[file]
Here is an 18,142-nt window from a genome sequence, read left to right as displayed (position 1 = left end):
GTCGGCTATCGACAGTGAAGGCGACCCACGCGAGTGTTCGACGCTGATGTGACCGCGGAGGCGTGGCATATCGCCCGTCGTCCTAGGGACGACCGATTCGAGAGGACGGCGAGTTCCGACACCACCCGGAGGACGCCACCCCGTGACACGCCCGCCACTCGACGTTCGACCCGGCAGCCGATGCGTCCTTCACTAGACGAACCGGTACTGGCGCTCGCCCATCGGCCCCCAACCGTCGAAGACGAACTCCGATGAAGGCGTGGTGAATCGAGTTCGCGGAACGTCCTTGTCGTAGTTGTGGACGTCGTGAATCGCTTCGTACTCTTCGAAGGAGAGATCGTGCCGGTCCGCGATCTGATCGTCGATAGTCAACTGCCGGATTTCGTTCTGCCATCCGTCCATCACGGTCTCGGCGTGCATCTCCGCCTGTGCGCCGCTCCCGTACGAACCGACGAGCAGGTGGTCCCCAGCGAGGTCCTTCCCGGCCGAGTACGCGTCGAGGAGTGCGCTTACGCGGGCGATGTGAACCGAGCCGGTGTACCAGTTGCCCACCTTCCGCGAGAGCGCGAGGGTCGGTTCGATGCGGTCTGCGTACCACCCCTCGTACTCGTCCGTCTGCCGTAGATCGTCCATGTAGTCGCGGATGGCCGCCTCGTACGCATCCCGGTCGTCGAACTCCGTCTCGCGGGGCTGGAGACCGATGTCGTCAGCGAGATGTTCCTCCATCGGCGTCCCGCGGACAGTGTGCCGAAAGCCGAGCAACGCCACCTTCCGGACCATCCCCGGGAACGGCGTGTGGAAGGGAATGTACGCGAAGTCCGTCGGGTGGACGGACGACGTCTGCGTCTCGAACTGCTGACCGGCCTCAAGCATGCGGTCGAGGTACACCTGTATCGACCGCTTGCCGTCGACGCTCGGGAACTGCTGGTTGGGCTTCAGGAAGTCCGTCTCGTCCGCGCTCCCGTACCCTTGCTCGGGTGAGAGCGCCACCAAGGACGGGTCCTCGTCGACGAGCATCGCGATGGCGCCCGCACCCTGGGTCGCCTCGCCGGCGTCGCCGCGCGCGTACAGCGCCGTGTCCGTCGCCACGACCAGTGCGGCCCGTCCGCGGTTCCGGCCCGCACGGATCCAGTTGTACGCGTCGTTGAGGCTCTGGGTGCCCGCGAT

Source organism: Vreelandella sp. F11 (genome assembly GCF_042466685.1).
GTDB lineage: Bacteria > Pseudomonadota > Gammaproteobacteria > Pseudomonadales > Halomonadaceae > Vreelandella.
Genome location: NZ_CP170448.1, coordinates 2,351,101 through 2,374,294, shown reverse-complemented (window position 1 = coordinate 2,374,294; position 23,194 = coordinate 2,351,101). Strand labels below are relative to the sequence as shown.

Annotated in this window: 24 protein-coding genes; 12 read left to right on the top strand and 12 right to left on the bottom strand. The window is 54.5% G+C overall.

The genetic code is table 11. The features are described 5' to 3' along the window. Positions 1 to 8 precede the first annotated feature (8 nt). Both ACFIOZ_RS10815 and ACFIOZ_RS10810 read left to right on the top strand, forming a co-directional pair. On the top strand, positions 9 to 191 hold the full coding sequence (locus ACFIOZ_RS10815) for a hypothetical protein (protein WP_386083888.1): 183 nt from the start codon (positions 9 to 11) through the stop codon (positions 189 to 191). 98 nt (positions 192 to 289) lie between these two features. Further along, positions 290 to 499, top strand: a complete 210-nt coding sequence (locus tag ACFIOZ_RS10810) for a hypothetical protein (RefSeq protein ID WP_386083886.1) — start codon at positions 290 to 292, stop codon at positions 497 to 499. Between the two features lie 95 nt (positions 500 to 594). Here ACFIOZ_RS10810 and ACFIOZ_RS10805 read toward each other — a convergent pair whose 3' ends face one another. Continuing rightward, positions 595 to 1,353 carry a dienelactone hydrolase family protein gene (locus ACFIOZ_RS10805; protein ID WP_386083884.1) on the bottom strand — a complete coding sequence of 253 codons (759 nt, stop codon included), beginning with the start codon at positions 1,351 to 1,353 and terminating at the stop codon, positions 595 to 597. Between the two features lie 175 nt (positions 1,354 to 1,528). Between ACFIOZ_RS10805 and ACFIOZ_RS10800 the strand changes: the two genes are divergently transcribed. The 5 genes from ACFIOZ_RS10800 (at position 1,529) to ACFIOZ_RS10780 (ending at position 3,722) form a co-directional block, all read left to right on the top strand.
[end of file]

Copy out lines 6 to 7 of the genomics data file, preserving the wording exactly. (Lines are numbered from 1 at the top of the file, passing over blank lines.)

Annotated in this window: 24 protein-coding genes; 12 read left to right on the top strand and 12 right to left on the bottom strand. The window is 54.5% G+C overall.

The genetic code is table 11. The features are described 5' to 3' along the window. Positions 1 to 8 precede the first annotated feature (8 nt). Both ACFIOZ_RS10815 and ACFIOZ_RS10810 read left to right on the top strand, forming a co-directional pair. On the top strand, positions 9 to 191 hold the full coding sequence (locus ACFIOZ_RS10815) for a hypothetical protein (protein WP_386083888.1): 183 nt from the start codon (positions 9 to 11) through the stop codon (positions 189 to 191). 98 nt (positions 192 to 289) lie between these two features. Further along, positions 290 to 499, top strand: a complete 210-nt coding sequence (locus tag ACFIOZ_RS10810) for a hypothetical protein (RefSeq protein ID WP_386083886.1) — start codon at positions 290 to 292, stop codon at positions 497 to 499. Between the two features lie 95 nt (positions 500 to 594). Here ACFIOZ_RS10810 and ACFIOZ_RS10805 read toward each other — a convergent pair whose 3' ends face one another. Continuing rightward, positions 595 to 1,353 carry a dienelactone hydrolase family protein gene (locus ACFIOZ_RS10805; protein ID WP_386083884.1) on the bottom strand — a complete coding sequence of 253 codons (759 nt, stop codon included), beginning with the start codon at positions 1,351 to 1,353 and terminating at the stop codon, positions 595 to 597. Between the two features lie 175 nt (positions 1,354 to 1,528). Between ACFIOZ_RS10805 and ACFIOZ_RS10800 the strand changes: the two genes are divergently transcribed. The 5 genes from ACFIOZ_RS10800 (at position 1,529) to ACFIOZ_RS10780 (ending at position 3,722) form a co-directional block, all read left to right on the top strand.